She got closer and realized that she was looking at a man's dead body surrounded by gore.
There was no sign of forced entry. Crane was a light sleeper and would have jumped up at the sound of an intruder. Detectives thought it likely Crane had let the murderer into his home.
Crane's promiscuous lifestyle meant that many people had a motive to murder him.
Investigators wondered if a woman could have killed him. A woman could have been mad at him because he discontinued a relationship or because she belatedly discovered that he had videotaped their sexual relations. Indeed, many of the women he slept with were upset when they were told after his death that they were on his home movies.
A spouse is always a potential suspect. Patti Crane was jealous, estranged from her husband and, at the time of his death, seeking a divorce. There were reports of fits of rage, like the time she had supposedly thrown a VCR at Bob Crane. However, she had a solid alibi in Washington State for the time of the slaying.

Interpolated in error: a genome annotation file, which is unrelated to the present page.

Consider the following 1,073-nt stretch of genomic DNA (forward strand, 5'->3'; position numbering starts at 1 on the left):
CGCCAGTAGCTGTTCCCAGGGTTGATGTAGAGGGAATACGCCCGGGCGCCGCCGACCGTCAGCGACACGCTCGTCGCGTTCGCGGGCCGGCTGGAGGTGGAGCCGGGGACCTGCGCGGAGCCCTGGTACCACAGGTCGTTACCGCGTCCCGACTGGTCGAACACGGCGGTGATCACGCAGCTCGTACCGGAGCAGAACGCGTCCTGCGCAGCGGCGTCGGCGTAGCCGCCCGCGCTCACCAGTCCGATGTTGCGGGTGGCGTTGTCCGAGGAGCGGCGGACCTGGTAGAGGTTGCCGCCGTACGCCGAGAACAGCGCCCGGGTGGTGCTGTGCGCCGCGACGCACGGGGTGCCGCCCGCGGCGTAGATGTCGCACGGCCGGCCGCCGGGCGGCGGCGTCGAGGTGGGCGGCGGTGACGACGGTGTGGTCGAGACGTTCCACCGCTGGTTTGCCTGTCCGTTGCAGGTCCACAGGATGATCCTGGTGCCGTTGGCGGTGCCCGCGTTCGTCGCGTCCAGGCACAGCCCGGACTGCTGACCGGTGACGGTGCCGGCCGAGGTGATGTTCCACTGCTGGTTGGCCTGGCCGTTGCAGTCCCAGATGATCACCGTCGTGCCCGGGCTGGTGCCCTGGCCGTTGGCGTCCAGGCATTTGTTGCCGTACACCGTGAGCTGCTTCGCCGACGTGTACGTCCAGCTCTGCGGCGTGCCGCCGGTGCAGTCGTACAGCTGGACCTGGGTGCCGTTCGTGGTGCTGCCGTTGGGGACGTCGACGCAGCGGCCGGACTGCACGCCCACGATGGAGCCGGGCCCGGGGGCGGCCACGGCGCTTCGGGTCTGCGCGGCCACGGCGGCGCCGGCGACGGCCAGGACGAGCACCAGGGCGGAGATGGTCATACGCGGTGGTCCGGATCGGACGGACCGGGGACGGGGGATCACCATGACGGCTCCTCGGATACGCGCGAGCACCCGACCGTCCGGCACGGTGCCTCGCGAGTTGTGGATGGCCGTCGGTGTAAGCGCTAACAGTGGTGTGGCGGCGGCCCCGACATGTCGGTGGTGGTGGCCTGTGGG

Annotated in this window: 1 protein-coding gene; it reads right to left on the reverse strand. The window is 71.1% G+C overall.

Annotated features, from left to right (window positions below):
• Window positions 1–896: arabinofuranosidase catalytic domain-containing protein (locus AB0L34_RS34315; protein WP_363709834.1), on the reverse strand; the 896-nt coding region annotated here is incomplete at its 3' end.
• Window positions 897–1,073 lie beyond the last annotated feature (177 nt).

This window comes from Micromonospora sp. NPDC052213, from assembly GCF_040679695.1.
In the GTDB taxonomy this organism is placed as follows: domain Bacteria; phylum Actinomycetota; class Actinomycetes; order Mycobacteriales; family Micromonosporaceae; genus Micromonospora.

The physical evidence in the apartment suggested a male attacker. Medical examiner Heinz Karnitschnig believed the murderer was male because "The killer's first blow laid open Crane's scalp, covering the weapon with blood. The second blow was delivered with a short arc, slinging only a couple of droplets onto the ceiling and table near the bed."
DrKarnitschnigfelt that if the attacker had been female, she would have had to swing the heavy weapon in a wider arc, which would have flung a trail of blood onto the ceiling. The depth of the wounds suggested a very strong man.
Of course, even if a man had dealt the blows, it would not rule out the possibility that a woman was behind it. She could have recruited a male to do the job. Investigators pursued numerous leads. They could find nothing connecting Patti Crane to her husband's killing. Many women, together with their husbands and boyfriends, were also checked out.
A large black bag was found on the bed of the murder victim. It had two zippers, one at the top, another on the side, and both were undone. It was empty except for a few pieces of paper and some old tickets. Detectives surmised that the killer had probably taken whatever had been inside it. They were not able to find anyone who could say with certainty what that was.